REVIEW: Chaos Vantage
Chaos Group’s latest application for 3D visualizers, Vantage, was released towards the end of 2020. Check out our review of this real-time engine...
All image credits supplied by Chaos Group
At the end of 2020 Chaos Group released Chaos Vantage, a new application in their ever growing arsenal of tools for 3D visualizers. Vantage, formerly Project Lavina, is an exciting new player in the real-time engine market. It sits alongside the likes of Unreal Engine and Unity 3D, and will no doubt be a force to be reckoned with in the coming months and years. In this review we put it through its paces and see whether it’s worth your time giving it a whirl.
Setup & V-Ray
The first thing you’ll notice with Vantage in comparison to other real-time engines on the market is how little setup is required. I’ve lost count of the number of hours that I have spent optimizing, unwrapping and baking my lighting in 3ds Max to make it remotely workable in an engine like Unity. The process is slow, frustrating and can really slow down the creative process. Chaos Vantage does away with all these tedious steps, enabling you to simply drag and drop your V-Ray scene in and start exploring.
This will be particularly pleasing to existing V-Ray users who are already used to working in V-Ray. If you are new to V-Ray and you want to make use of Vantage then unfortunately you’ll need to set your scene up using V-Ray before you can export it for use in Vantage. This will be disappointing for some but Chaos Group understandably wants to pigeon-hole people into having to make use of V-Ray.
They’ve not created a real-time engine that fits into any workflow but have instead created an application that fits specifically into a V-Ray workflow. As a V-Ray user this doesn’t bother me but if you want something that will work independently of V-Ray then you’ll need to use an engine like Unity or Unreal and go through the process of UV unwrapping and light baking.
With no light baking required it probably begs the question of how Vantage actually works. In essence, Vantage is a ray-tracing engine. It uses the materials and lights that you have set up to display your scene in real-time. It is therefore dependent on the quality of your hardware, especially your GPU, and that that brings us to the issue of speed.
This is one of the most important considerations for real-time applications, and especially their ability to maintain good framerates with complex scenes. So how does Vantage cope with this? Assuming you have the necessary hardware (NVIDIA RTX GPU, NVIDIA Driver 419 or later, and system RAM equal or exceeding GPU memory) you will be more than capable of handling massive scenes with billions of polygons.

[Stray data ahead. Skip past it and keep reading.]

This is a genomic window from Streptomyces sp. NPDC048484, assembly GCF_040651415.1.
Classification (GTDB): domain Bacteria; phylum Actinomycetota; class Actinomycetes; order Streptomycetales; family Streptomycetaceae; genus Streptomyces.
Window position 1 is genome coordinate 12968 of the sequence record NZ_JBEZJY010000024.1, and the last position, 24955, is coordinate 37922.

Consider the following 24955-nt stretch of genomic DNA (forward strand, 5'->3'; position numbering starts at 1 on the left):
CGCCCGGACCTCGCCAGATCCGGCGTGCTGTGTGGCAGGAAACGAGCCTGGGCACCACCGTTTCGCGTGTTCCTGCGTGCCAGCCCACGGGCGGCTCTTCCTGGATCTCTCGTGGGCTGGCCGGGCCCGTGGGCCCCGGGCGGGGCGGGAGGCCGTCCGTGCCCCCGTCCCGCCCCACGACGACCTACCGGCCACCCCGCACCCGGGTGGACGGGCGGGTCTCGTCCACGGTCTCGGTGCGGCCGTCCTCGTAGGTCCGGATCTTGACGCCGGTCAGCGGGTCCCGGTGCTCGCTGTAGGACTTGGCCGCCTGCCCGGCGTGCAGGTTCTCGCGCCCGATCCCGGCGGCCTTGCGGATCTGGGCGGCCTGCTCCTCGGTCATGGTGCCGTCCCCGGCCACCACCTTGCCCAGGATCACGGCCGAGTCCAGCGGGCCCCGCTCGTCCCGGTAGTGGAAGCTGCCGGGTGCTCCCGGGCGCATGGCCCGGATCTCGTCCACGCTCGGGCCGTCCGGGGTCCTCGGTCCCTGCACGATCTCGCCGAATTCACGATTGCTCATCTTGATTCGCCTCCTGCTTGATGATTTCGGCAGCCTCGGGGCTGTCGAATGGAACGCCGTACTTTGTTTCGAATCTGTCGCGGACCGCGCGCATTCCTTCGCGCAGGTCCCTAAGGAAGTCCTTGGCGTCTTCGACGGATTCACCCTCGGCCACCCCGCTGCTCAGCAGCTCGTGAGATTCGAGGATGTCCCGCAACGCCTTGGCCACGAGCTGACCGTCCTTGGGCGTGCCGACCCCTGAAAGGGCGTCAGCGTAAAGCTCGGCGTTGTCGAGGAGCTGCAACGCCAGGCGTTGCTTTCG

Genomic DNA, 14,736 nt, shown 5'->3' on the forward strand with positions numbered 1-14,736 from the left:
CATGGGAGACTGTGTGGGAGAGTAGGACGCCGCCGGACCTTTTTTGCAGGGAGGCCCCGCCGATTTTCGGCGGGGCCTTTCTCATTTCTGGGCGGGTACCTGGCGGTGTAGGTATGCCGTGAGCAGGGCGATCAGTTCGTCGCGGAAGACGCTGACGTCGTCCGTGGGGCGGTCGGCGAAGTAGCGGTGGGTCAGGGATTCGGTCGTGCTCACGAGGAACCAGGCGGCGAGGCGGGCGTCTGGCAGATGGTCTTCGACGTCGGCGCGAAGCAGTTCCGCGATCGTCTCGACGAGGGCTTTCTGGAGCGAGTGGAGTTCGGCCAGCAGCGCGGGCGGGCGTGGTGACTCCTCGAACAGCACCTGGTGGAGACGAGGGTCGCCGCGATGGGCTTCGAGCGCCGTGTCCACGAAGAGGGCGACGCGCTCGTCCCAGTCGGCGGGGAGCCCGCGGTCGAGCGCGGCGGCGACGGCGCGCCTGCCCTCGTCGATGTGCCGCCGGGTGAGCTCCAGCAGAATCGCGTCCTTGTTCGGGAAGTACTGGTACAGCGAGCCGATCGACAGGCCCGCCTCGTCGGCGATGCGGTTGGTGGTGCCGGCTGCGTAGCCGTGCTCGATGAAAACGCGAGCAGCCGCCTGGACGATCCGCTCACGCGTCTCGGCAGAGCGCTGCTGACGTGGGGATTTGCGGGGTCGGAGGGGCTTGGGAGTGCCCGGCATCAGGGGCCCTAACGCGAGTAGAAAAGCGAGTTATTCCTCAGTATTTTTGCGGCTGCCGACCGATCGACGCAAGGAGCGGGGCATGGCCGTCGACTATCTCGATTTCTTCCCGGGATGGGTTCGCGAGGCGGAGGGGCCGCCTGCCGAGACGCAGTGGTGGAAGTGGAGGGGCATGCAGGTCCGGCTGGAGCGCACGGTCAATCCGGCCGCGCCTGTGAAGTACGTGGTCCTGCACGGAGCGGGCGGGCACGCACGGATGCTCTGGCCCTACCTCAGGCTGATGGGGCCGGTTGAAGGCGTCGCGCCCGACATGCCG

For many scenes you might have to get out of the habit of optimizing your geometry as you go! This also means that the same complex scene can be used in both real-time environments and for your final renders. Vantage handles complex scenes with relative ease and as with any real-time engine, the better hardware you have the better your results will be.
It’s a shame that you need NVIDIA RTX GPU cards as it’ll alienate many users who don’t want to change or upgrade their hardware. If you want to include Vantage in your design and delivery process then you may feel that the hardware upgrade is well worth it.
Having seen that Vantage can handle hugely complex scenes we now turn our attention to the level of quality that it can recreate in real-time. There’s no use adopting a new engine if the visible results are disappointing. Once again Vantage does not disappoint. Because it is a ray-tracing engine it is physically accurate and therefore the final quality only depends on the quality of your materials and lights in your scene.
So the more quality you want, the more you’ll need to push your skills and develop your abilities with handling V-Ray. On the Vantage website you can see a showreel from Brick Visual which demonstrates the impressive results that are possible. They demonstrate that Vantage doesn’t fall far behind it’s rendered counterpart.
On the subject of quality it is worth noting that there are a different set of supported features depending on the host software that you are using and the version of V-Ray that you have.
Aside from what we’ve already discussed there are some great tools inside Vantage that enable you to create, edit, and render animation. This will come in particularly handy for users who want to create a quick video to test the results, or to display camera movement through the scene to a client. The tools provided will make the pre-viz process a lot quicker and more enjoyable.
Before summing up, it’s worth noting at this stage that if you are a V-Ray user currently then you may as well take Vantage for a spin! They are offering a free 1-year license until the 2nd June 2021. After that it’ll be £300 per year. Alternatively, Vantage comes bundled in with the V-Ray Collection which gives you access to a whopping 15 V-Ray tools for only £539 per year. All in all this will be great news for existing V-Ray users and who knows, maybe it’ll tempt others across.
A short video to see a showcase of Brick Visual’s work using Chaos Vantage (previously Project Lavina), including their test results with V-Ray and Chaos Vantage. Video credit supplied by Brick Visual.
In summary, it’s a shame it only works with NVIDIA RTX GPU cards and lacks a Mac version, but overall Vantage is an impressive real-time engine. It works with a range of applications including 3ds Max, SketchUp, Rhino, Maya, Revit, and Modo. It is easy to set up, navigate, and make use of. You can easily animate and transition between cameras and arrange a sequence in the animation editor. Well done Chaos Group.